GM Recall: What You Should Know About Airbag Stats
This important update comes to us from PopularMechanics.com. The federal, congressional, and National Highway Transportation Safety Agency (NHTSA) has an investigation into 1.6 million General Motors cars with faulty ignitions, and the scope of the mechanical failure that can cause a car to shut off involuntarily, and in turn, switch off safety systems including power steering and airbags.
On top of that, GM has announced a further round of recalls unrelated to the ignition switch problem, two of which also pertain to airbags: 1.17 million examples of the Chevrolet Traverse, Buick Enclave, GMC Acadia, and Saturn Outlook have side airbags that will fail to function if the airbag warning light is illuminated, and the dash trim covering 303,000 Chevrolet Express and GMC Savanna passenger-side airbags doesn’t meet federal standards. This past Friday, the Center for Automotive Safety published a letter to NHTSA demanding to know why it hadn’t investigated several fatal accidents in Saturn Ion and Chevy Cobalt models. CAS is alleging that 303 fatalities were linked to the ignition switch failure. It’s not that simple, though. Here’s why the front airbag or side airbag or knee airbag in your car may not fire in the event of accident, and why in some cases it’s supposed to happen that way by design. Cars made since 2007 have sophisticated electronics that determine not only whether to launch the airbag but also what velocity is required to protect the occupants based on the nature of the accident. If the system is working properly, the front airbag should never go off when it can’t help mitigate injury. Thus, attributing all 303 fatalities to the ignition/airbag fault is at least premature. “You have to look at how many of the nondeployments factor into fatalities,” Zuby says. And to determine that, each accident must be examined for other causes of grave injury. Until you know if the airbag should have fired, and could have prevented the fatality, you can’t conclude cause and effect.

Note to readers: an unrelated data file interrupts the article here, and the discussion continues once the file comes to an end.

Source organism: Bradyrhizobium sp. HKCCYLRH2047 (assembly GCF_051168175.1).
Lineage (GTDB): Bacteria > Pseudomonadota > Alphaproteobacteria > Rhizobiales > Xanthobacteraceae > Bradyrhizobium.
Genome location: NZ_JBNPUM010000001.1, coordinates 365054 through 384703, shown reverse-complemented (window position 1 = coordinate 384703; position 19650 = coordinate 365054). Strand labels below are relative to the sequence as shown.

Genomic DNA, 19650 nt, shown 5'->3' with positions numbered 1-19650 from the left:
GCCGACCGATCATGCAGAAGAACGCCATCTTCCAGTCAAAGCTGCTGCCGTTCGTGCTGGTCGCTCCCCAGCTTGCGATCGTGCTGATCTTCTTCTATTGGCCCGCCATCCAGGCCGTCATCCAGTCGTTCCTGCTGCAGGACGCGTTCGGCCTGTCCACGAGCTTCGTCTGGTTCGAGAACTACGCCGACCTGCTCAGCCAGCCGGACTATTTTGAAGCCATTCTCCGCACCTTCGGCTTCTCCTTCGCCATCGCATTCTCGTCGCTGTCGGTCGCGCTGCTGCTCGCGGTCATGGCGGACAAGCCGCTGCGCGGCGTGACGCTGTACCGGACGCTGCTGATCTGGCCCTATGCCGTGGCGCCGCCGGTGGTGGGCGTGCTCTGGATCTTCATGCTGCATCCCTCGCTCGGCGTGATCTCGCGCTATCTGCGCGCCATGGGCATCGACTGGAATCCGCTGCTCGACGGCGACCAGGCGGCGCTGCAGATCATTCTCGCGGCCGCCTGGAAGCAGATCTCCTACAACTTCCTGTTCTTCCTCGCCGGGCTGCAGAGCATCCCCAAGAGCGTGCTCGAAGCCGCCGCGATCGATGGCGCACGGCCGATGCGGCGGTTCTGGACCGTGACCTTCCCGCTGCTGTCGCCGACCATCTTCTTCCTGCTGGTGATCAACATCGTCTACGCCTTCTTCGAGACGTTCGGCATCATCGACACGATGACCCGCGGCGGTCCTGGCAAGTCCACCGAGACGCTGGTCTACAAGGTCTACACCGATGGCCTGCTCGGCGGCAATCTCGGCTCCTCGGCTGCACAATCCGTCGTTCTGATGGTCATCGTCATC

A lot of us are “do it yourselfers” when it comes to some of our automotive maintenance chores. If this applies to you, it’s good to know you have to be careful with some of these chores so as not to do more harm than good. This especially applies to anything involving your electrical system.
Your power brake system helps you provide braking power, so you don’t have to do all the work with your brake pedal. So what’s involved in the power brake system? The actual brakes are applied at the wheel, using hydraulic pressure. When you step on the brake pedal, it creates pressure in the power booster that’s multiplied by vacuum from the engine, and the resulting pressure pushes brake fluid through the master cylinder, into tubes and hoses that run to the brake at each wheel.